Without turbo engines to deal with, the normal range on normally aspirated engines is 20 - 25" of manifold pressure that needs to be looked after. To reduce the power too quickly especially on descent will cause shock cooling which will eventually crack the cylinder heads of the piston engine. So to avoid this, and look after the engine, most companies have a standard operation procedure on how they want their engines operated and power reduced when descending. On normally aspirated engines, we keep them full throttle till around 6000ft, which equals roughly 23" of manifold pressure. We keep them at 23" which is about an inch of power every 500ft - 1000ft worth of descent. This equates to an inch of manifold pressure every 1 - 2 minutes. When we are through 3000ft we reduce it to 21" of manifold pressure and reduce it again through 2000ft, back to 19". From there it is pilots discretion to keep the constant rate of descent and power reduction smooth and consistant till retarding the powers on landing.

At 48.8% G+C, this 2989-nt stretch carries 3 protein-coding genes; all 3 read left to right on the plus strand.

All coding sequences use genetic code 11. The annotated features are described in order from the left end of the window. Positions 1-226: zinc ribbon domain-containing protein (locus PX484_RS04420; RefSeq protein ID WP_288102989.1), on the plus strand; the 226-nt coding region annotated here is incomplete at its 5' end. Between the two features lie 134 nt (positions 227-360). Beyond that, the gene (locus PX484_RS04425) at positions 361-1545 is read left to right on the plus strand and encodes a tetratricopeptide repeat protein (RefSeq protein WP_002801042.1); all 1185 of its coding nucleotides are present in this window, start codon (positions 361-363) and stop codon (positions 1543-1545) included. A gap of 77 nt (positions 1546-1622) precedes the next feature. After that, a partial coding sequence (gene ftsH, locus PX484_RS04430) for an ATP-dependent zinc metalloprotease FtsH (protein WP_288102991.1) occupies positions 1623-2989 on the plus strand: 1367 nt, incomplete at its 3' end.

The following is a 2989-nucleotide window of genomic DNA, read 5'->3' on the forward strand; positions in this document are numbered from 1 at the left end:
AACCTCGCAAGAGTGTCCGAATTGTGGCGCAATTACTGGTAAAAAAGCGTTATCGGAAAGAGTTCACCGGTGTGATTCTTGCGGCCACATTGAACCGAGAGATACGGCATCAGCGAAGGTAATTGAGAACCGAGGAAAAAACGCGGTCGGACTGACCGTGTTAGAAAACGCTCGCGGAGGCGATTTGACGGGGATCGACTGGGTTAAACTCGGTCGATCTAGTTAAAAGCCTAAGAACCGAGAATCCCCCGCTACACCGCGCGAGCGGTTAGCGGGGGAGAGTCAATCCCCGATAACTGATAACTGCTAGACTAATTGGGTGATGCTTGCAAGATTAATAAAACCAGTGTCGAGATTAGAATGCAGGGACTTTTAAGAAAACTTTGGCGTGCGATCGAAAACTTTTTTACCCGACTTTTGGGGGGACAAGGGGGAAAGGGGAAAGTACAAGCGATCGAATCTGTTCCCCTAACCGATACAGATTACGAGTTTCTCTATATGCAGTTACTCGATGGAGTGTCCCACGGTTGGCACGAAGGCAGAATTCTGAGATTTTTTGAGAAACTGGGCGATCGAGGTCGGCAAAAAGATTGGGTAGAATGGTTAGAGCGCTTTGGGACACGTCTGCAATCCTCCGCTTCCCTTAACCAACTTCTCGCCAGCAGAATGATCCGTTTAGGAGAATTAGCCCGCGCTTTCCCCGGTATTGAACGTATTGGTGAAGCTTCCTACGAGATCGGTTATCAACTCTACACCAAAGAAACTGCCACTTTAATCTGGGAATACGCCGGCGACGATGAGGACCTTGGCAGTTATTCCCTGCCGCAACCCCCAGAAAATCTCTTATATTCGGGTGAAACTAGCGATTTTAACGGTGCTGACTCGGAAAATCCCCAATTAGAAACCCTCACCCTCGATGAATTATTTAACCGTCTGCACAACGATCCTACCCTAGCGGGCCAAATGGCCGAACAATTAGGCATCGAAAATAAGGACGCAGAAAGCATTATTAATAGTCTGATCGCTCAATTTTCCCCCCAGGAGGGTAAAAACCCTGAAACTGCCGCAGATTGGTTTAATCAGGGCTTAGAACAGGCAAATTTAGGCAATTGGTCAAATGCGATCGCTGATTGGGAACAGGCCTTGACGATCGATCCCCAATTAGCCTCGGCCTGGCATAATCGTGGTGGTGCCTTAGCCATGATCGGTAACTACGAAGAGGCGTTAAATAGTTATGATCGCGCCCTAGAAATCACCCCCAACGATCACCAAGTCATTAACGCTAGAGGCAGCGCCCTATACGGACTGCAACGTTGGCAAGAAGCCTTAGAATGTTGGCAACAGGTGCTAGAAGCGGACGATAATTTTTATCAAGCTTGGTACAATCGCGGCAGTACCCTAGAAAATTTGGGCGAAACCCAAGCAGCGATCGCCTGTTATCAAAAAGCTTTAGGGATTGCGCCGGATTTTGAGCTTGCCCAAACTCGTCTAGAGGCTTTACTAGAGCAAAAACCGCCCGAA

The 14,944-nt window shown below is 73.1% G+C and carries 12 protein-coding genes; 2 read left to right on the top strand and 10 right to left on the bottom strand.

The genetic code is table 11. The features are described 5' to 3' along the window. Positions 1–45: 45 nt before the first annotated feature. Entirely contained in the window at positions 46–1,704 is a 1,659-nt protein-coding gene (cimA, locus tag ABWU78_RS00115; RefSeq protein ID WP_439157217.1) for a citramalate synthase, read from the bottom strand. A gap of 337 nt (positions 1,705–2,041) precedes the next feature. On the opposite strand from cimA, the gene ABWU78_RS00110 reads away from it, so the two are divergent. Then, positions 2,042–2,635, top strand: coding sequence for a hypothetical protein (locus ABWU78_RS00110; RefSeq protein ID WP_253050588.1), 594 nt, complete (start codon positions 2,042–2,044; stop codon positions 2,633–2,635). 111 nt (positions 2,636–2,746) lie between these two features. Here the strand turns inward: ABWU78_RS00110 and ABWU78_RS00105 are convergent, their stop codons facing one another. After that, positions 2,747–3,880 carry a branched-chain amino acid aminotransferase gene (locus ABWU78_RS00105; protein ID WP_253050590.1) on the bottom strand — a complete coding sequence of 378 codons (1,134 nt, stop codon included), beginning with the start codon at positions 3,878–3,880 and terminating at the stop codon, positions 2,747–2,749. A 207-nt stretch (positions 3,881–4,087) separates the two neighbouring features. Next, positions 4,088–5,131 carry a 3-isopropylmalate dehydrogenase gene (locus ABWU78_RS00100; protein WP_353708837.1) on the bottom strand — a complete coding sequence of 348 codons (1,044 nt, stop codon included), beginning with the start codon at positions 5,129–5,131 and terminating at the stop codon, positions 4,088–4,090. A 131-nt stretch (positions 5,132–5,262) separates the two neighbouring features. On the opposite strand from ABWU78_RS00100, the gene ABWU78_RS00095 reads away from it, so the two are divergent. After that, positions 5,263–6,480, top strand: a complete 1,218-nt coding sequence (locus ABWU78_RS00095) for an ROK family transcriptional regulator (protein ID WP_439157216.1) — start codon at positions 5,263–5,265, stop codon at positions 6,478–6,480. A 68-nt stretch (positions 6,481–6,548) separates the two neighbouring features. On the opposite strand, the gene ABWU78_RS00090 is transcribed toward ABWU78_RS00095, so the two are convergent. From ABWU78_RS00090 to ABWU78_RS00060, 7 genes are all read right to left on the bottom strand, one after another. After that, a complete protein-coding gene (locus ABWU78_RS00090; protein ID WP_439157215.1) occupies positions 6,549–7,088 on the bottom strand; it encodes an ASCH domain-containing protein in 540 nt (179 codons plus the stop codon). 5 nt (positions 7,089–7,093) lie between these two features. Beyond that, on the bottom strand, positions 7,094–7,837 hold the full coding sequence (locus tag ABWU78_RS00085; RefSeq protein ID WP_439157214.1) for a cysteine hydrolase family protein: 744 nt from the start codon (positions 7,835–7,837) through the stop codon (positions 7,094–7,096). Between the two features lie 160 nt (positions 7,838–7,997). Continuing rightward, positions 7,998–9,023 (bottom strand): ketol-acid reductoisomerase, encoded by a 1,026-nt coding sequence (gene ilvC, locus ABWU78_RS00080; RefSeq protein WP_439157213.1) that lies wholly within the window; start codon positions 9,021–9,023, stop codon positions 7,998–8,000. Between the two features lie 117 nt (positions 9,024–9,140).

This gives you a rough idea of how we operated the singles and baron's. Using this method we avoid shock cooling the engines, and also keep our speed up until near an aerodrome, which helps reduce flight times, without being detrimental to the aircraft engines.